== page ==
Reverse Engineering CAPTCHAs - PLG UWplg. migod/papers/2008/wcre08-captcha.pdf · Reverse Engineering…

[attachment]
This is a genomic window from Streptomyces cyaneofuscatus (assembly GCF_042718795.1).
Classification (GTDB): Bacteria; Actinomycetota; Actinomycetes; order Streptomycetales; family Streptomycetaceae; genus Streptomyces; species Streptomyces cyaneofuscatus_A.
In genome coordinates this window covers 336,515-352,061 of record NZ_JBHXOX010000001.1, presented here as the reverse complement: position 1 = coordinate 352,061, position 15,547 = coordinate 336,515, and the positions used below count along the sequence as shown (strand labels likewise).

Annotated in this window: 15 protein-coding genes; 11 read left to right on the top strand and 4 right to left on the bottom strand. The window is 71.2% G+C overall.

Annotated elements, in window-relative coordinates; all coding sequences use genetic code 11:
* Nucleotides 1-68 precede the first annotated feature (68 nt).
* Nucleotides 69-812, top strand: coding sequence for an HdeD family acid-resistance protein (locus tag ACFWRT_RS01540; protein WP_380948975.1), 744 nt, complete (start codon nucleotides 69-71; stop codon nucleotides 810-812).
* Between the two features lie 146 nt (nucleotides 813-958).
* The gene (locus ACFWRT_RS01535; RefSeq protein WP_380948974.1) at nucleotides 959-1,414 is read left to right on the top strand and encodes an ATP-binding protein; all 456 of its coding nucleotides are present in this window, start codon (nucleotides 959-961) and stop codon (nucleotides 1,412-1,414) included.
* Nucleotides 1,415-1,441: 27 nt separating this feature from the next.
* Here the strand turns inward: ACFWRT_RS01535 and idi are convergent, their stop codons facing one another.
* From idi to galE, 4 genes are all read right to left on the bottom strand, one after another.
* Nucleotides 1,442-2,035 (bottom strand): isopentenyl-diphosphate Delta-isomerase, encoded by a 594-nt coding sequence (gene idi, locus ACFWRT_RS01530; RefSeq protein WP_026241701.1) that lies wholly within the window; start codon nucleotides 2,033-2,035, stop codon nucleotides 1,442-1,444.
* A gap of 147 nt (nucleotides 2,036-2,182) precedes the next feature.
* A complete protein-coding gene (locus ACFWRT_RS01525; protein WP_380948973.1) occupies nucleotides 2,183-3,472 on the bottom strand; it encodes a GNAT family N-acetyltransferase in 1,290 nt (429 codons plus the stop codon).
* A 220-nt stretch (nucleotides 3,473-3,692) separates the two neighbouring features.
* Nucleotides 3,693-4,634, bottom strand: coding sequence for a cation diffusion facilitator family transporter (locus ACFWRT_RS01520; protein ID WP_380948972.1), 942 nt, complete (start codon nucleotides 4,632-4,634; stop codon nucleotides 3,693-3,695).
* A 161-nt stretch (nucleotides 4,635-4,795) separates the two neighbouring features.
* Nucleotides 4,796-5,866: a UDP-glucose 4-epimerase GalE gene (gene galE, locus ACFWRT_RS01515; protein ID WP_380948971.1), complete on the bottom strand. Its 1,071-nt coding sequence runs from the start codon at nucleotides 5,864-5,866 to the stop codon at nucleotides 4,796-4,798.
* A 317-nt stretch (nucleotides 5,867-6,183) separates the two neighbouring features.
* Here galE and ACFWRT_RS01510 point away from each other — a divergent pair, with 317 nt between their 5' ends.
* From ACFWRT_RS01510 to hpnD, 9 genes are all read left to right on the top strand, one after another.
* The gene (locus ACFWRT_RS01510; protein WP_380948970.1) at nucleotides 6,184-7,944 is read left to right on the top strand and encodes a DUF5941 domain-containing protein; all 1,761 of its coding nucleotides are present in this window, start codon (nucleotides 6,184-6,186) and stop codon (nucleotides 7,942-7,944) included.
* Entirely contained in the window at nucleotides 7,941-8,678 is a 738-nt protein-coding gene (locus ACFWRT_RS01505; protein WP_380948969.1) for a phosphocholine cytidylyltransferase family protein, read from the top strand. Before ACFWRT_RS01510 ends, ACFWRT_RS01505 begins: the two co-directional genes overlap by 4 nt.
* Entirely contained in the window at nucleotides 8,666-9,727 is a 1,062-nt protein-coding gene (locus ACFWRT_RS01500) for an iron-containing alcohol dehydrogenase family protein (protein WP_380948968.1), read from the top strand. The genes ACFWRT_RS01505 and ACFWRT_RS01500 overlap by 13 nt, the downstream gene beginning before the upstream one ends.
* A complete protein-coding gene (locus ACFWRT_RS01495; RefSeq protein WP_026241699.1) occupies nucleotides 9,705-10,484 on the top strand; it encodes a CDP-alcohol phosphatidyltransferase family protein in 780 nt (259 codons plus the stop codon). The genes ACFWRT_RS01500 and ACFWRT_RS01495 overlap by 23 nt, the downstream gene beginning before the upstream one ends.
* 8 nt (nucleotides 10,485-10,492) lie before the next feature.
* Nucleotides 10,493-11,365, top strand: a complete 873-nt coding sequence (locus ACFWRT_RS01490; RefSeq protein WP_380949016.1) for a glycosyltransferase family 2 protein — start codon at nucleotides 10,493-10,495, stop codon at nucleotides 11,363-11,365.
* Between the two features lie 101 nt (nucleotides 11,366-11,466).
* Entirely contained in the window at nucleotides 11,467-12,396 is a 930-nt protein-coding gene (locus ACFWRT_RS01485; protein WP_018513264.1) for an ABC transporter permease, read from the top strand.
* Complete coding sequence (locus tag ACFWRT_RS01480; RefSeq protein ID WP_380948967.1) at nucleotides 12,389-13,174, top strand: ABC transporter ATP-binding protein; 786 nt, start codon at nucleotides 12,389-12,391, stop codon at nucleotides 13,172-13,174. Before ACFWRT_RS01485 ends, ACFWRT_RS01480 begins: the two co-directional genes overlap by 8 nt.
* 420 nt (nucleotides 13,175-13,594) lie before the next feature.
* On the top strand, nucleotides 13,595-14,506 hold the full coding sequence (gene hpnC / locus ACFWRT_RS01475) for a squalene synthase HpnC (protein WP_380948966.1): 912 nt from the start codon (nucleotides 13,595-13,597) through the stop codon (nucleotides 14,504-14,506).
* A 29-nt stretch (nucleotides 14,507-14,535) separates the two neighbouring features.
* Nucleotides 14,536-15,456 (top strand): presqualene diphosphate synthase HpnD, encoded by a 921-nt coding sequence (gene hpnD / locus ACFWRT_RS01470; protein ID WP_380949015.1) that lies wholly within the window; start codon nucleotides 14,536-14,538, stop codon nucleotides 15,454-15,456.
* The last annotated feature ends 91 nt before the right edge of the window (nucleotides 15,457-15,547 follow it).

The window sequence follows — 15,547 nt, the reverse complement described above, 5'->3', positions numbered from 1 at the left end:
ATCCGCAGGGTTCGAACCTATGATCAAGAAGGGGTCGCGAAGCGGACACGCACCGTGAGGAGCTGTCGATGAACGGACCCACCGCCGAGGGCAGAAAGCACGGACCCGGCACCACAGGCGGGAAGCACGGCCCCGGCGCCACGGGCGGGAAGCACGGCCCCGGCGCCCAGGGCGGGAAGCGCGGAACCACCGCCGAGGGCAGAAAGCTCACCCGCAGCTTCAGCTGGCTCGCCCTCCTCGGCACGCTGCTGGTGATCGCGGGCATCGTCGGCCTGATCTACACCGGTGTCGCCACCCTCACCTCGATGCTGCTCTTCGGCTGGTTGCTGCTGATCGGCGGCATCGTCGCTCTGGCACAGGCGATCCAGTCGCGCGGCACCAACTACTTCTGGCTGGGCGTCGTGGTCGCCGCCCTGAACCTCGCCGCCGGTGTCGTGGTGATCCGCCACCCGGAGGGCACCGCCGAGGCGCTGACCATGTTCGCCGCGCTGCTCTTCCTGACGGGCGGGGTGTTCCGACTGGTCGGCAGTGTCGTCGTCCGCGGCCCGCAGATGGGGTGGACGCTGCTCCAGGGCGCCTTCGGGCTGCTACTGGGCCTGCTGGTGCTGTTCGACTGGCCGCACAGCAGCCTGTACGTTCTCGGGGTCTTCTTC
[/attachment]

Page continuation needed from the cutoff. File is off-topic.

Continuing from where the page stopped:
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<ul><li><p>Reverse Engineering CAPTCHAs</p><p>Abram Hindle, Michael W. Godfrey, Richard C. HoltSoftware Architecture Group (SWAG)</p><p>University of WaterlooWaterloo, Ontario, CANADA</p><p>{ahindle,migod,holt}@cs.uwaterloo.ca</p><p>Abstract</p><p>CAPTCHAs are automated Turing tests used to de-termine if the end-user is human and not an automatedprogram. Users are asked to read and answer VisualCAPTCHAs, which often appear as bitmaps of text char-acters, in order to gain access to a low-cost resource suchas webmail or a blog. CAPTCHAs are generated by soft-ware and the structure of a CAPTCHA gives hints to its im-plementation. Thus due to these properties of image pro-cessing and image composition, the process that createsCAPTCHAs can often be reverse engineered. Once the im-plementation strategy of a family of CAPTCHAs has beenreverse engineered the CAPTCHA instances may be solvedautomatically by leveraging weaknesses in the creation pro-cess or by comparing a CAPTCHAs output against itself.In this paper, we present a case study where we reverse engi-neer and solve real-world CAPTCHAs using simple imageprocessing techniques such as bitmap comparison, thresh-olding, fill-flood segmentation, dilation, and erosion. Wepresent black-box and white-box methodologies for reverseengineering and solving CAPTCHAs. As well we providean open source toolkit for solving CAPTCHAs that we haveused with a success rates of 99, 95, 61, 30%, and 27% onhundreds of CAPTCHAs from five real-world examples.</p><p>1. IntroductionCAPTCHAs are often the lone sentry that guards po-</p><p>tentially valuable or abusable resources. CAPTCHA is anacronym for Completely Automated Public Turing test totell Computers and Humans Apart[10]. Many websitesand services utilize CAPTCHAs to act as a Turing test fortheir clients, to ensure that each request comes from anindividual human user and is not an attempt by an auto-mated program to acquires resources in bulk (Figure 1). Es-sentially, a CAPTCHA is a strange kind of lock, one thatis designed to be easily broken by human visual patternmatching, but not by means of automated software. That</p><p>is, CAPTCHA design is an exercise in creating a breakablelock.</p><p>Unfortunately CAPTCHAs limit not only automatedspam bots from using resources, their use is an impedimentto anyone who is visually impaired, or anyone who has torely on audio screen readers, braille screen readers or alter-native browsers. Even if an audio CAPTCHA is providedthere are still users who are discriminated against. Thusthere are legitimate reasons to automate the solving of theseCAPTCHAs, whether the purpose is humanistic or mali-cious.</p><p>Solving CAPTCHA is an Hard AI image processingproblem in the general case [10], thus it is hard to cre-ate an all encompassing CAPTCHA solver, but it is easyto create a solver for a family of CAPTCHAs. There arean infinite number of methods to produce CAPTCHAs butCAPTCHA generation is also an Hard AI problem (in thegeneral case) [10]; this makes CAPTCHAs similar to theSPAM problem: a continuous interaction between adver-sarial elements trying to tune their techniques to defeat eachothers defences.</p><p>The CAPTCHAs we consider in this paper are primar-ily bitmap depictions of text that the user is meant to rec-ognize and reproduce. Audio CAPTCHAs and pictureCAPTCHAs are not dealt with in this study. For sake ofbrevity, within this paper we will use the term captcha torefer only to visual textual bitmapped CAPTCHAs.</p><p>Captchas 1 are generated by software, thus they are rela-tively deterministic. Their output might vary wildly, but theoutput, the instance of the captcha, was created by follow-ing a deterministic process. As we mentioned above, gen-eral captcha generation is a Hard AI problem, captcha gen-erators avoid this complexity by generating specific fami-lies of captchas by following a deterministic process. Thisprocess and this software can be reverse engineered in bothblack-box and white-box (source available) settings. Thustarget captchas can be solved by reverse engineering and re-</p><p>1From this point on, we will use the more common lower-cased spellingof the term.</p></li><li><p>implementing the captcha generator. A target captcha mayalso be solved by exploiting the weaknesses of the opera-tions identified while reverse engineering the captcha.</p><p>Our contributions include:</p><p> A methodology for reverse engineering the process ofcaptcha creation</p><p> A general methodology for solving captchas</p><p> A method of solving captchas by leveraging an exist-ing implementation</p><p> A set of tools for captcha solving</p><p>1.1. Previous Work</p><p>Von Ahn et al. [10] formalized the idea of CAPTCHAsas an automated Turing test that leveraged Hard AI prob-lems. We have previous work that briefly describes some ofour captcha solving efforts [5]. Much of our work was mo-tivated by the work on the application of shape matching tothe EZ-Gimpy captcha [7]. The shape matching algorithmwas used for character recognition. It relied on matching thepoints of the contour of a shape to points of shapes in thedatabase and then finding the best permutation of matchingpoints, measuring the distance and then choosing the classof the closest matching candidate.</p><p>Other work focused solely on segmentation [12], whichdealt with noise removal via supervised learning and rules.Others further applied machine learning techniques to aidsegmentation and character recognition [3]. We haveadopted the use of K-Means clustering [6] to segmentcaptchas as described by our colleagues Caine et al. [2].</p><p>2. Common Properties of Captchas</p><p>The constraints that are important to every captcha are:</p><p>Readable: the captcha must be easily read and decoded byhumans.</p><p>Unguessable: The captcha message cannot be guessed atrandom with any real confidence.</p><p>Order-able: Characters are read left to right, top to bottom(exceptions could include Hebrew or Arabic captchas).If a captcha is readable, its character ordering shouldbe apparent.</p><p>These constraints are important because difficultcaptchas can dissuade potential customers, which is not theintent of using captchas. Given these constraints some fea-tures and properties of common captcha implementationsinclude:</p><p>Bitmap fonts in fixed positions: Many Captchas con-sist of text in a fixed position written in a bitmap font. Al-though they are easy to break, they are easy to generate andthus very common while still serving as a minor deterrentto spammers.</p><p>Static background: Captchas that use static back-grounds are easy to spot because the background is alwaysthe same color or texture.</p><p>Random placement: Many captchas use randomlyplaced characters instead of characters in static positions asit can complicate segmentation and recognition.</p><p>Background/foreground noise: Captchas often deploybackground noise and overlapping foreground noise. Noiseoften consists of random pixels, lines and other objects.This makes comparison less deterministic.</p><p>Linear transformations: Captchas often warp theircharacters via linear transformations such as rotation orskew. These characters are more difficult to match becausethey need to be normalized first.</p><p>Non linear transformations: More advanced captchasrely on non-linear transformations and warping becausethey are harder to normalize. Non-linear transforms includeprojecting characters onto surfaces, smearing and warping.</p><p>Dripping/Fuzzy text: Some captchas employ creativedistortions by obscuring individual characters with smearsand spikes that often renders text difficult to read and tomatch.</p><p>Layering: Most importantly many of these captchasfollow some general pattern of composition: the layering ofthese above techniques, the use of overlays, and transfor-mations. Identifying how a captcha is layered is similar todiscovering how the captcha was created.</p><p>3. Methodology</p><p>The main methodology for solving a captcha is first toanalyze the captcha and determine the steps of its generationprocess, find relevant counter-techniques, then to configurea specific solver from this information. The specific captchasolver will exploit the weaknesses of the methods used togenerate that family of captchas.</p><p>3.1. Reverse Engineering a Captcha</p><p>The knowledge of common captcha implementationstrategies allows us to reverse engineer the process ofcaptcha creation. This helps us choose and configure theappropriate tools to solve the captcha. In some cases, ifa captcha can be reproduced, then instances can also besolved by comparing them to instances of the captcha gener-ated during a parameter search (as explained in Section 3.3).A general methodology for reverse engineering a captcha isto identify the following operations and order them by theirlayering:</p><p>2</p></li><li><p>Figure 1. CAPTCHA Creation and Human Deciphering</p><p>Figure 2. Model of Computer CAPTCHA Solving</p><p> Layering: discover operations and overlays</p><p> Background: discovery and filtering</p><p> Noise: method and possible removal</p><p> Text: method and properties of the text</p><p> Transforms: method, what objects or layers are trans-formed, and possible reverse transforms</p><p>Layering refers to the general pattern of captcha con-struction. Layers consist of bitmaps, text, vector graphics,transforms and noise. Layers are usually placed on top ofeach other cumulatively (assuming some transparency oropacity) or in the case of transforms, as operations in a se-quence. In many cases the sequence of operations appliedis analogous to layering. This is similar to how layeringis used in photo-editing software like Adobe Photoshop orthe GIMP. One difficulty is in determining when the text isadded, although if one assumes that layers are added cumu-latively, it is often not hard to see if the text is overlappedor transformed by anything such as line noise or a rotation.Layering is often given away by overlapping objects or adifference between background and foreground elements.</p><p>Backgrounds are added mainly to cause confusion forsolvers as they usually add noise that makes analysis more</p><p>difficult. Often backgrounds are a single color or a staticimage, these can be identified and ignored by looking forcommon pixels among a set of captchas. Background noisecould include lines and shapes meant to cause edge noise inan effort to confuse edge detection, or random pixels, thatare the same color as text, spread about to confuse segmen-tation. It could also include false letters drawn differently asto hinder segmentation or character recognition. The back-ground could also mimic the colors and textures of the char-acters. Backgrounds are obvious because they are the nega-tive space around characters.</p><p>Noise is commonly added after text characters and back-ground layers are applied, sometimes noise is only added tothe background. Often noise consists of randomly placedgrey pixels, random lines, and shapes that overlap the char-acters and background. Noise is often visually identifiableby its presence. Image compression can also add noise.Noise is often removable by thresholding, erosion, and di-lation.</p><p>Text characters are drawn in captchas in a variety ofways. Captchas consisting of untransformed text gener-ated from bitmapped fonts, placed randomly or statically,are easy to solve as segmentation is often not required be-cause the cost of bitmap comparison of N bitmaps per eachpixel is so low it renders segmentation unnecessary. Gen-</p><p>3</p></li><li><p>erally one can order characters by their x coordinates sincecaptchas must be readable and orderable. To determine thelayering of the text, check if the text is occluded or trans-formed independently of a background, then it is obviouslyin a sublayer. Often text pixels are easy to identify becausethey share a similar set of properties, distinct from the back-ground.</p><p>Transformations are applied either per character, overall the text at once, or over the whole image. Transforma-tions come in two main categories: linear and non-lineartransformations. Linear transformation include skew, rota-tion, and projection. Non-linear transformations often in-clude projecting the text onto a bumpy surface like a flagor warping. Linear transforms can be normalized by Prin-ciple Component Analysis (PCA), while non-linear trans-forms require the more complicated Independent Compo-nent Analysis (ICA). If these transformations are indepen-dent of the background or noise then they were applied percharacter or just to the text layer. Global transforms areidentifiable if the background suffers from the same warp-ing as the text characters. If characters are transformed in-dependently it is a good sign that the transformation wasapplied per character.</p><p>Figuring out the layering and operations is often the mostimportant step because it indicates an order of operationswhich is the process of captcha creation itself. It can alsohelp identify those operations that are weak against countermeasures like PCA or fill flooding.</p><p>3.2. Solving a Captcha</p><p>Solving a captcha usually has four main steps: imageclean up, text pixel identification, segmentation, and char-acter matching. Figure 1 illustrates how a human solves acaptcha, while Figure 2 illustrates the process that a com-puter program goes through to a solve a captcha. The stepsof this process and the important algorithms related to eachstep are:</p><p>1. Image Clean Up removes noise that could harm latersteps.</p><p>Erosion / dilation can sometimes clean up back-ground noise and reconnect disconnected char-acters; the effectiveness depends on the colorscheme used.</p><p>Thresholding can clean up, and often remove a back-ground before text pixel identification.</p><p>Lone pixel removal reduces noise by removing po-tential text pixels that are relatively isolated fromother potential text pixels.</p><p>2. Text pixel identification categorizes individual pixelsas either text or non-text.</p><p>Edge detection , which is a computer vision tech-nique to detect hard edges in an image, is usedto detect the hard edges of characters if the back-ground is soft.</p><p>Thresholding looks for values above or below a cer-tain color or luminosity. It often works becausemany captchas have text that is an extreme color(black or white).</p><p>Fill Flooding works by flooding a color or value re-cursively in multiple directions so that one canlook for continuous areas large enough and uni-form enough to be characters.</p><p>3. Segmentation , using a variety of means, parses thetext pixels into separate character segments.</p><p>Fill Flood Segmenting utilizes fill flooding to sepa-rate and segment text pixel regions.</p><p>Weight Segmenter segments along the x axis by thecounts of text pixels per column.</p><p>Box Segmenter grows segments around text pixelsuntil no more text pixels are adjacent.</p><p>K-Means Segmenter segments text pixels via K-Means clustering [6].</p><p>Shrink and Fill segments by applying erosion orshrinking and fill flooding repeatedly until theoptimal number of segments have been found.</p><p>4. Character Matching matches the segments againstcharacters in a database, often using a normalizationstep (see Figures 7(a) and 7(b) for an example of char-acter databases). The following techniques are em-ployed in character matching:</p><p>Centering normalizes characters; often th...</p></li></ul>